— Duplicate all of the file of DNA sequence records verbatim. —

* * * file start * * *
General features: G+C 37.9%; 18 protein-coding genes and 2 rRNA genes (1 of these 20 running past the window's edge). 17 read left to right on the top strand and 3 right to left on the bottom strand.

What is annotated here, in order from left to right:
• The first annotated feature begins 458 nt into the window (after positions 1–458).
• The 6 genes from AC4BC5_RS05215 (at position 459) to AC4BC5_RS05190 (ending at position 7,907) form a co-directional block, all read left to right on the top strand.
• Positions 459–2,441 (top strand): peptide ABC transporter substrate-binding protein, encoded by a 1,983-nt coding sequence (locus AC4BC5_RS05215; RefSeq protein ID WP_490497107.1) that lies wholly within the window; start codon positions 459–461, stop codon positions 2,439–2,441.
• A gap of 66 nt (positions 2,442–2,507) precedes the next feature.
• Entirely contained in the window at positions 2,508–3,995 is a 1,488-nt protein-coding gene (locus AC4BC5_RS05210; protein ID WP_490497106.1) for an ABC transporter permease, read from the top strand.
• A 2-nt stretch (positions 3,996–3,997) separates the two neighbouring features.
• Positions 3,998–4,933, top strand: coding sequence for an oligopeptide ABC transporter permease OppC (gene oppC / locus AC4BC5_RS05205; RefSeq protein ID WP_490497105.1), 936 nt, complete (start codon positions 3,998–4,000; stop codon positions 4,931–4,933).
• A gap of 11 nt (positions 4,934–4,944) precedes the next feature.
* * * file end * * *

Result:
General features: G+C 37.9%; 18 protein-coding genes and 2 rRNA genes (1 of these 20 running past the window's edge). 17 read left to right on the top strand and 3 right to left on the bottom strand.

What is annotated here, in order from left to right:
• The first annotated feature begins 458 nt into the window (after positions 1–458).
• The 6 genes from AC4BC5_RS05215 (at position 459) to AC4BC5_RS05190 (ending at position 7,907) form a co-directional block, all read left to right on the top strand.
• Positions 459–2,441 (top strand): peptide ABC transporter substrate-binding protein, encoded by a 1,983-nt coding sequence (locus AC4BC5_RS05215; RefSeq protein ID WP_490497107.1) that lies wholly within the window; start codon positions 459–461, stop codon positions 2,439–2,441.
• A gap of 66 nt (positions 2,442–2,507) precedes the next feature.
• Entirely contained in the window at positions 2,508–3,995 is a 1,488-nt protein-coding gene (locus AC4BC5_RS05210; protein ID WP_490497106.1) for an ABC transporter permease, read from the top strand.
• A 2-nt stretch (positions 3,996–3,997) separates the two neighbouring features.
• Positions 3,998–4,933, top strand: coding sequence for an oligopeptide ABC transporter permease OppC (gene oppC / locus AC4BC5_RS05205; RefSeq protein ID WP_490497105.1), 936 nt, complete (start codon positions 3,998–4,000; stop codon positions 4,931–4,933).
• A gap of 11 nt (positions 4,934–4,944) precedes the next feature.